National Consumer News

FDA seeks app to help opioid overdose victims


Ryan Biek

Video transcript provided by

A coding competition could be the Food and Drug Administration’s second most powerful tool to keep overdose victims from dying.

The most powerful tool would be naloxone, a potent antidote used when a person overdoses on opioids such as heroin or painkillers.

“You can actually resurrect someone. … It’ll save, we estimate, thousands of lives a year,” a spokesman for the National Institute on Drug Abuse said.

The problem is that some states require a prescription for the drug. Experts say that when a person has overdosed, time is critical.

The FDA announced a competition Monday to create a mobile app connecting those in need of the antidote to people nearby who have naloxone prescriptions.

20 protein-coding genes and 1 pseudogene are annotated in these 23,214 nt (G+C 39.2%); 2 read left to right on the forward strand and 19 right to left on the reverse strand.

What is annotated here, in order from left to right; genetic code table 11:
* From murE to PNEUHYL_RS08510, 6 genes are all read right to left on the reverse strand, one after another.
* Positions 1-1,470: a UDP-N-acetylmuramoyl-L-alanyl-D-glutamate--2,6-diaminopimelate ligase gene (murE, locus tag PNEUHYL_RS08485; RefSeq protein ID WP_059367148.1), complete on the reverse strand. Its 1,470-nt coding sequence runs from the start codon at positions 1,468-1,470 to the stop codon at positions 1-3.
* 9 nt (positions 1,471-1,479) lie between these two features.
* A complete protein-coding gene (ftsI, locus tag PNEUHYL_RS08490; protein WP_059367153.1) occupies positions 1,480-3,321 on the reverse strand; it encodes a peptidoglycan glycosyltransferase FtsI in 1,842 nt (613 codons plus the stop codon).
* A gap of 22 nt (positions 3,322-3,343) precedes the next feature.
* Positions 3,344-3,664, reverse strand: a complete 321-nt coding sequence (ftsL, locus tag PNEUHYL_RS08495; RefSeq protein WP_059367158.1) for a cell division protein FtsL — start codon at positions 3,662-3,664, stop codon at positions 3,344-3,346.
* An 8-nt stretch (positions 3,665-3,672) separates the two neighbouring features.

The idea has been compared to Yelp, but instead of saying a that restaurant is 0.2 miles away, it could tell a user that someone four doors down has the drug.

The winner, or winners, of the competition will take home $40,000. The FDA is encouraging participants to collaborate before submitting functional prototypes in November.

The Centers for Disease Control and Prevention has called opioid overdoses an epidemic, and the FDA reports that 28,000 people died from opioid overdoses in 2014 alone.

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